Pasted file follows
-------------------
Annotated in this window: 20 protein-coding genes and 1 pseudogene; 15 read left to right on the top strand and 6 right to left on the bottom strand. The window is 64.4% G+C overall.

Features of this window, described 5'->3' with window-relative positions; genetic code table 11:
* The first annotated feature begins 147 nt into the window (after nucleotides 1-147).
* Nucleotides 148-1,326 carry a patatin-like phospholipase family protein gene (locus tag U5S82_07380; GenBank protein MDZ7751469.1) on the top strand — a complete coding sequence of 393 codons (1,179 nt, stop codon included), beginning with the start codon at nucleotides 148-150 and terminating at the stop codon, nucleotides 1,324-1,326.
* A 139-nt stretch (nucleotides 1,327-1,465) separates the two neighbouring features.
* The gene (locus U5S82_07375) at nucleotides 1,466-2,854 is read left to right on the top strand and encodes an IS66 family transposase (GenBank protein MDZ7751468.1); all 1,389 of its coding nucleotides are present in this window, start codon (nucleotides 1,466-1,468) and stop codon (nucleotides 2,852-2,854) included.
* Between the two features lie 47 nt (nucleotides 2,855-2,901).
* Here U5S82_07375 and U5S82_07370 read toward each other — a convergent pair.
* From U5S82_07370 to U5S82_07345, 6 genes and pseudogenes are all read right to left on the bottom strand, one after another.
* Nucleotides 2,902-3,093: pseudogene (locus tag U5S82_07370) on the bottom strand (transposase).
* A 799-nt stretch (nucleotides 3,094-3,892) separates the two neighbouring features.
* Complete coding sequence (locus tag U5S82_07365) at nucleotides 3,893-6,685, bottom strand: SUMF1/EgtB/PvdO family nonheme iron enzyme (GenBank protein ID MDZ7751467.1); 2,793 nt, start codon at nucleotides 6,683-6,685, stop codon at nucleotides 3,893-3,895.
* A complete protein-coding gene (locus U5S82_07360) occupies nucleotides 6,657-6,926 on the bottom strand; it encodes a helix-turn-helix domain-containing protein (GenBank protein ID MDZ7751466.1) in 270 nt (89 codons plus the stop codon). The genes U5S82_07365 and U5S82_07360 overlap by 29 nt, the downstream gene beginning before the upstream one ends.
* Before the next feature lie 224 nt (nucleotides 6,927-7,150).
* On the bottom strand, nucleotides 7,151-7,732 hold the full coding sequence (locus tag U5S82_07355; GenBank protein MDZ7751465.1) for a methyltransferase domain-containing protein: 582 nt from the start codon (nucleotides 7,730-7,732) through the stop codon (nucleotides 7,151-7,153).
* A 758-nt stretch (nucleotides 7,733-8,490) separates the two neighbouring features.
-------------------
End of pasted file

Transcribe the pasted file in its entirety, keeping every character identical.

Annotated in this window: 20 protein-coding genes and 1 pseudogene; 15 read left to right on the top strand and 6 right to left on the bottom strand. The window is 64.4% G+C overall.

Features of this window, described 5'->3' with window-relative positions; genetic code table 11:
* The first annotated feature begins 147 nt into the window (after nucleotides 1-147).
* Nucleotides 148-1,326 carry a patatin-like phospholipase family protein gene (locus tag U5S82_07380; GenBank protein MDZ7751469.1) on the top strand — a complete coding sequence of 393 codons (1,179 nt, stop codon included), beginning with the start codon at nucleotides 148-150 and terminating at the stop codon, nucleotides 1,324-1,326.
* A 139-nt stretch (nucleotides 1,327-1,465) separates the two neighbouring features.
* The gene (locus U5S82_07375) at nucleotides 1,466-2,854 is read left to right on the top strand and encodes an IS66 family transposase (GenBank protein MDZ7751468.1); all 1,389 of its coding nucleotides are present in this window, start codon (nucleotides 1,466-1,468) and stop codon (nucleotides 2,852-2,854) included.
* Between the two features lie 47 nt (nucleotides 2,855-2,901).
* Here U5S82_07375 and U5S82_07370 read toward each other — a convergent pair.
* From U5S82_07370 to U5S82_07345, 6 genes and pseudogenes are all read right to left on the bottom strand, one after another.
* Nucleotides 2,902-3,093: pseudogene (locus tag U5S82_07370) on the bottom strand (transposase).
* A 799-nt stretch (nucleotides 3,094-3,892) separates the two neighbouring features.
* Complete coding sequence (locus tag U5S82_07365) at nucleotides 3,893-6,685, bottom strand: SUMF1/EgtB/PvdO family nonheme iron enzyme (GenBank protein ID MDZ7751467.1); 2,793 nt, start codon at nucleotides 6,683-6,685, stop codon at nucleotides 3,893-3,895.
* A complete protein-coding gene (locus U5S82_07360) occupies nucleotides 6,657-6,926 on the bottom strand; it encodes a helix-turn-helix domain-containing protein (GenBank protein ID MDZ7751466.1) in 270 nt (89 codons plus the stop codon). The genes U5S82_07365 and U5S82_07360 overlap by 29 nt, the downstream gene beginning before the upstream one ends.
* Before the next feature lie 224 nt (nucleotides 6,927-7,150).
* On the bottom strand, nucleotides 7,151-7,732 hold the full coding sequence (locus tag U5S82_07355; GenBank protein MDZ7751465.1) for a methyltransferase domain-containing protein: 582 nt from the start codon (nucleotides 7,730-7,732) through the stop codon (nucleotides 7,151-7,153).
* A 758-nt stretch (nucleotides 7,733-8,490) separates the two neighbouring features.